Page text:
All of a sudden, a military conflict is imminent between India and China. Three weeks ago, out of the blue, Indian troops crossed the Sikkim border and squatted 100 meters inside Chinese territory. They were held there by Chinese border troops. India declared that the 1890 border treaty between China and Sikkim, a formerly independent tiny nation that had been annexed by India in 1975, is non-effective （even though former Indian Prime Minister Nehru had acknowledged in writing twice in the 1950s that the border was valid and absent of dispute）. Beginning last week, 100,000 Indian troops were being deployed toward the border, accompanied by combative mobilization. Refusing to talk or budge, India is posturing as a “slimer”. China has to react.
It seems to be a weird coincidence. But after meeting with Donald Trump, Saudi Arabia and now India have made sudden moves that riled up dangerous tensions in sensitive regions. China clearly does not want to go to war. After getting Trump to sell some advanced weaponry （at more than four times the price tag）for the first time to India, Prime Minister Modi was euphoric. His military people are now clamoring to buy more, and fighting over who gets what. It is possible that a limited war with China at the border might just get them their wish.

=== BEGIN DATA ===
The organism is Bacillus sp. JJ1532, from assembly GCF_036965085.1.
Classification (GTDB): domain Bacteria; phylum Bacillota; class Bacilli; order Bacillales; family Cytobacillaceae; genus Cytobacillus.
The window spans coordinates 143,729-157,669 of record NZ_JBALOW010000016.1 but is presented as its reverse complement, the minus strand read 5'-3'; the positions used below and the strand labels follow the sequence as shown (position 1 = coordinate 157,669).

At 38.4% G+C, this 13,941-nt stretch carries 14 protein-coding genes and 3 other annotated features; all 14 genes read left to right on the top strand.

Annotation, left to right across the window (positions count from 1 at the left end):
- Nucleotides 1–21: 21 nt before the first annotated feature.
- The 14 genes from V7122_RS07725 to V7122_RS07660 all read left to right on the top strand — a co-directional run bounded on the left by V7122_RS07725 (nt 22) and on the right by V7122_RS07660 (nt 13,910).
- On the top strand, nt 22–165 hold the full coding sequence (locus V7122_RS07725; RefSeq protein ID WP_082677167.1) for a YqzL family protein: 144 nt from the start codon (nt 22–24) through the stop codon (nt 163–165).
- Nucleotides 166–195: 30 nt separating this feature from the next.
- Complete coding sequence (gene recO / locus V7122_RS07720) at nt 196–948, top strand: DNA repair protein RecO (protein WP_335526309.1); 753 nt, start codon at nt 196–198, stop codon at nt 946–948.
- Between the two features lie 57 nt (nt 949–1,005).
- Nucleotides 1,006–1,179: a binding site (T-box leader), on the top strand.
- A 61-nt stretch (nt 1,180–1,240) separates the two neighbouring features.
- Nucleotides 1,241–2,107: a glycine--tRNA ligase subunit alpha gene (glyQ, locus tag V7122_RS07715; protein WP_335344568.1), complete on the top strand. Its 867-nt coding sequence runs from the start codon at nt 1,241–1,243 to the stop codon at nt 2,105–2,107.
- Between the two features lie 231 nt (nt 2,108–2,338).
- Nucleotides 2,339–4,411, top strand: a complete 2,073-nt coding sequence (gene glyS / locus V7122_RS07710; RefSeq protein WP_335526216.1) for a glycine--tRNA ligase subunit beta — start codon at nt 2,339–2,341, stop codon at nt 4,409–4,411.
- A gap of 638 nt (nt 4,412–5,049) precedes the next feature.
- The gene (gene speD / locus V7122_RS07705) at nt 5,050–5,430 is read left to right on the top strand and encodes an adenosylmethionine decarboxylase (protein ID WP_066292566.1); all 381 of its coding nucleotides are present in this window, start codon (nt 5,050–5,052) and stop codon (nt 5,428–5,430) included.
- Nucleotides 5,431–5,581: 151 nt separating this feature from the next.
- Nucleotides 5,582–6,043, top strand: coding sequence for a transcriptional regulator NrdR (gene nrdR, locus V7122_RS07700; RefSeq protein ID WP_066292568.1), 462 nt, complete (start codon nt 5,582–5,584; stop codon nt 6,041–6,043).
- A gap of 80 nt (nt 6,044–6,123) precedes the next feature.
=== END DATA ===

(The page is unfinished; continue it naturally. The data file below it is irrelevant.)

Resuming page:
China is faced with a tough decision. It is no surprise that India is placing itself as a geopolitical blocker of what it perceives to be China’s accessway to its One Belt One Road initiative （in reality, it is not）. To be drawn into such a war seems to have no upside. Therefore, if China goes to war, it will do it in such a way as to achieve substantial sunstantive strategy gains. India, and those who prod it on, will have to watch out.